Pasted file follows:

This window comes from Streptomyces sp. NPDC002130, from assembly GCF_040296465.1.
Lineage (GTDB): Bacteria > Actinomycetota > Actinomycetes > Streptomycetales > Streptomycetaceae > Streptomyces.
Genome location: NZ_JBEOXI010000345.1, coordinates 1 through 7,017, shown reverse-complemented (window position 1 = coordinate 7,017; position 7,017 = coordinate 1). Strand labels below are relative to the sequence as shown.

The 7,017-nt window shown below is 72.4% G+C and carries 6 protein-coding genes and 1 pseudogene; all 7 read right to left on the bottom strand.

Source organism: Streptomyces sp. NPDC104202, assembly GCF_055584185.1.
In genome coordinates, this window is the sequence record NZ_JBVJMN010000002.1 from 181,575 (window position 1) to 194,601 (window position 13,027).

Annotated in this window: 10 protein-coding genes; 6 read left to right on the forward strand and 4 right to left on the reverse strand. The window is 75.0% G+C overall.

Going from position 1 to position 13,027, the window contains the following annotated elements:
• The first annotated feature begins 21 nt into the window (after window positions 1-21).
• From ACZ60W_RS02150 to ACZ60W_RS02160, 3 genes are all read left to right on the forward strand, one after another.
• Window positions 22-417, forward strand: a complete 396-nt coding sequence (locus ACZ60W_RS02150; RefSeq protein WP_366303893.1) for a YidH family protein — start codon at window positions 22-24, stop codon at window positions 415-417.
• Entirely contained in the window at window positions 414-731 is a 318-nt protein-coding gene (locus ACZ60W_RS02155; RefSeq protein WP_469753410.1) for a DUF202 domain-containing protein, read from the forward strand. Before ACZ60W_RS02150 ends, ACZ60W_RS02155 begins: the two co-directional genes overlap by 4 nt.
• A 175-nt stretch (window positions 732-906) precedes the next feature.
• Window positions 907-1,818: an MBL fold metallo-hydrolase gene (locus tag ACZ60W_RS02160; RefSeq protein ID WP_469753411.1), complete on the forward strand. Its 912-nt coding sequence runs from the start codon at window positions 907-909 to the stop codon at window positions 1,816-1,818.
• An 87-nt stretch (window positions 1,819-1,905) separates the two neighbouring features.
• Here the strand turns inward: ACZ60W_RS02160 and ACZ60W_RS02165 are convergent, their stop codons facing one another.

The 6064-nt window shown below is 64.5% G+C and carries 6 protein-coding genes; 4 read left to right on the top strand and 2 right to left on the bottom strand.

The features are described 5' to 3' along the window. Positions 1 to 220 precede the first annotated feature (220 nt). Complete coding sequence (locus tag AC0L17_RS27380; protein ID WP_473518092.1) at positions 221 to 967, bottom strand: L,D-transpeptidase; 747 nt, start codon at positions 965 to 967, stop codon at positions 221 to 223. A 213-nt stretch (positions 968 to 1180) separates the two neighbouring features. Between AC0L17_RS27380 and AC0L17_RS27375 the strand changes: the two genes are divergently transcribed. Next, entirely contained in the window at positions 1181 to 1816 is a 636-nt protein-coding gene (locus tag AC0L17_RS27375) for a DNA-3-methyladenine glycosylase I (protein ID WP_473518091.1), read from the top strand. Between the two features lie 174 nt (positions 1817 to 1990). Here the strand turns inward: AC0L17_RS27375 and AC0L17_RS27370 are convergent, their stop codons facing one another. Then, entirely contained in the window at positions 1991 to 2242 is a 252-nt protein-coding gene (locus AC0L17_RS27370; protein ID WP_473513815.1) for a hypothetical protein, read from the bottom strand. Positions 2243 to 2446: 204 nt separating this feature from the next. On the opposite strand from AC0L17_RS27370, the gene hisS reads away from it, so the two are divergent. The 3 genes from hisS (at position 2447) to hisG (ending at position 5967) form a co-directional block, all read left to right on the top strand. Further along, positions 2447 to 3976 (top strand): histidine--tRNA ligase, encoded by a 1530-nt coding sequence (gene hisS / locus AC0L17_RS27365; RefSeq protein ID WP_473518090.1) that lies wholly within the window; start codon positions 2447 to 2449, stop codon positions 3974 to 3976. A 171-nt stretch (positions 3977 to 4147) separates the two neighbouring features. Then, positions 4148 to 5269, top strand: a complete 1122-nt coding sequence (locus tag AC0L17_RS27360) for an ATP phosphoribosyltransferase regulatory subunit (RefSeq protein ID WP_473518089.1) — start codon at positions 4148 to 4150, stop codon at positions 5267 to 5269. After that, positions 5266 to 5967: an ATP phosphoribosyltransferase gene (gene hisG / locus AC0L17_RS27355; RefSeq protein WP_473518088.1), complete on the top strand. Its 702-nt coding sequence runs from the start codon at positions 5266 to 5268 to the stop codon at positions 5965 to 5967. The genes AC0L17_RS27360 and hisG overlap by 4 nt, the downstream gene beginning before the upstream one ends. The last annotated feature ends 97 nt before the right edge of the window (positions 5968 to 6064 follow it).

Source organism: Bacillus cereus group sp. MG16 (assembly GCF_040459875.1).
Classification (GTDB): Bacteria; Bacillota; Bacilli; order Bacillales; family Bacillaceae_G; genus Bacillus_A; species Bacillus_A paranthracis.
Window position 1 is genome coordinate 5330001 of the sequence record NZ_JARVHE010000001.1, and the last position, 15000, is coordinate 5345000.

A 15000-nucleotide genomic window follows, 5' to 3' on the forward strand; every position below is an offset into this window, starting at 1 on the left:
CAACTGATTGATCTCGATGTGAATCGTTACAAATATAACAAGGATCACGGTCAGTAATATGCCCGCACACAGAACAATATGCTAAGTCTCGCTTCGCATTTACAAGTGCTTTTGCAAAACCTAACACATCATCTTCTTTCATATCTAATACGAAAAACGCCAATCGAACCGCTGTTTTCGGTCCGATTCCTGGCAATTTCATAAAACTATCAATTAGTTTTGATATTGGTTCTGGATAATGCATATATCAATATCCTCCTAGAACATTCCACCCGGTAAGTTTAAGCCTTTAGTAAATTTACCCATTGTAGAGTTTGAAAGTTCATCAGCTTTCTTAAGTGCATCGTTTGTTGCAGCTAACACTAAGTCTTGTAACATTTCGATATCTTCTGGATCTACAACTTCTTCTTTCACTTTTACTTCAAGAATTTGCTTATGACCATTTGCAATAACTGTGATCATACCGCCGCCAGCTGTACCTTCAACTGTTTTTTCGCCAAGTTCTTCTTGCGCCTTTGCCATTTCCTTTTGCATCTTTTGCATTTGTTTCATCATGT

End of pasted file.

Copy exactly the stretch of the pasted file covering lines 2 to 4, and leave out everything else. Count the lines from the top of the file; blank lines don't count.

Lineage (GTDB): Bacteria > Actinomycetota > Actinomycetes > Streptomycetales > Streptomycetaceae > Streptomyces.
Genome location: NZ_JBEOXI010000345.1, coordinates 1 through 7,017, shown reverse-complemented (window position 1 = coordinate 7,017; position 7,017 = coordinate 1). Strand labels below are relative to the sequence as shown.

The 7,017-nt window shown below is 72.4% G+C and carries 6 protein-coding genes and 1 pseudogene; all 7 read right to left on the bottom strand.